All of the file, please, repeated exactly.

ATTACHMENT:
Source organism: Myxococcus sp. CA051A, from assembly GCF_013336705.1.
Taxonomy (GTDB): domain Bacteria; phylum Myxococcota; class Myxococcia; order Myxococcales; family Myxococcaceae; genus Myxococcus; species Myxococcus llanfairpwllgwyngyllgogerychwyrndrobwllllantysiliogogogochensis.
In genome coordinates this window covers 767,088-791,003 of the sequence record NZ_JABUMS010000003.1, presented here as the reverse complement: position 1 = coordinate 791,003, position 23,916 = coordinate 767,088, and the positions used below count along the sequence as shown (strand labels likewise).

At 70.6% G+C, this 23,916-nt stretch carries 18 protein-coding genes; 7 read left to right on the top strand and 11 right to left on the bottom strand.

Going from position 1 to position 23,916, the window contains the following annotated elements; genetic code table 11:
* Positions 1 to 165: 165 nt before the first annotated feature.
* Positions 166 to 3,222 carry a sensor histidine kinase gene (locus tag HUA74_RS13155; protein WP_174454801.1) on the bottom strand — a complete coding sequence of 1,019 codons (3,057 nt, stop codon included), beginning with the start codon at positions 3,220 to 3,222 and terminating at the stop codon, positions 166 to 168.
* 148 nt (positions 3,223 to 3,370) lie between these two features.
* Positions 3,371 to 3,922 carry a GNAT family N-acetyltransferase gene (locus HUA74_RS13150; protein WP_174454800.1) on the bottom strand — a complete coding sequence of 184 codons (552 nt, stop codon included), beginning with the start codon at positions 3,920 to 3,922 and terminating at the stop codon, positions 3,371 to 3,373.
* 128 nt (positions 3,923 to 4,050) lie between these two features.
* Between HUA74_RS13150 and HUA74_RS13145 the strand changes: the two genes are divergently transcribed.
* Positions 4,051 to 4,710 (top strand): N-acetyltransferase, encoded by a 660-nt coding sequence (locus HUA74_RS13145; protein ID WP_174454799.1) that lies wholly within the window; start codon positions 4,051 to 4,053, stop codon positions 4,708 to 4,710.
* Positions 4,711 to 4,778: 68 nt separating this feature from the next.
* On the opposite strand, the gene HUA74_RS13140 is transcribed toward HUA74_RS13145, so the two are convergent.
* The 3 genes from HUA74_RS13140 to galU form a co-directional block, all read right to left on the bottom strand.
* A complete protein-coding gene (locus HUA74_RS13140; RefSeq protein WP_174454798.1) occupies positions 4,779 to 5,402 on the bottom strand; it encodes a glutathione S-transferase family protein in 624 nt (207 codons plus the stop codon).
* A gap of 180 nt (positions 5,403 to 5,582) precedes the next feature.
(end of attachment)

Source organism: Myxococcus sp. CA051A, from assembly GCF_013336705.1.
Taxonomy (GTDB): domain Bacteria; phylum Myxococcota; class Myxococcia; order Myxococcales; family Myxococcaceae; genus Myxococcus; species Myxococcus llanfairpwllgwyngyllgogerychwyrndrobwllllantysiliogogogochensis.
In genome coordinates this window covers 767,088-791,003 of the sequence record NZ_JABUMS010000003.1, presented here as the reverse complement: position 1 = coordinate 791,003, position 23,916 = coordinate 767,088, and the positions used below count along the sequence as shown (strand labels likewise).

At 70.6% G+C, this 23,916-nt stretch carries 18 protein-coding genes; 7 read left to right on the top strand and 11 right to left on the bottom strand.

Going from position 1 to position 23,916, the window contains the following annotated elements; genetic code table 11:
* Positions 1 to 165: 165 nt before the first annotated feature.
* Positions 166 to 3,222 carry a sensor histidine kinase gene (locus tag HUA74_RS13155; protein WP_174454801.1) on the bottom strand — a complete coding sequence of 1,019 codons (3,057 nt, stop codon included), beginning with the start codon at positions 3,220 to 3,222 and terminating at the stop codon, positions 166 to 168.
* 148 nt (positions 3,223 to 3,370) lie between these two features.
* Positions 3,371 to 3,922 carry a GNAT family N-acetyltransferase gene (locus HUA74_RS13150; protein WP_174454800.1) on the bottom strand — a complete coding sequence of 184 codons (552 nt, stop codon included), beginning with the start codon at positions 3,920 to 3,922 and terminating at the stop codon, positions 3,371 to 3,373.
* 128 nt (positions 3,923 to 4,050) lie between these two features.
* Between HUA74_RS13150 and HUA74_RS13145 the strand changes: the two genes are divergently transcribed.
* Positions 4,051 to 4,710 (top strand): N-acetyltransferase, encoded by a 660-nt coding sequence (locus HUA74_RS13145; protein ID WP_174454799.1) that lies wholly within the window; start codon positions 4,051 to 4,053, stop codon positions 4,708 to 4,710.
* Positions 4,711 to 4,778: 68 nt separating this feature from the next.
* On the opposite strand, the gene HUA74_RS13140 is transcribed toward HUA74_RS13145, so the two are convergent.
* The 3 genes from HUA74_RS13140 to galU form a co-directional block, all read right to left on the bottom strand.
* A complete protein-coding gene (locus HUA74_RS13140; RefSeq protein WP_174454798.1) occupies positions 4,779 to 5,402 on the bottom strand; it encodes a glutathione S-transferase family protein in 624 nt (207 codons plus the stop codon).
* A gap of 180 nt (positions 5,403 to 5,582) precedes the next feature.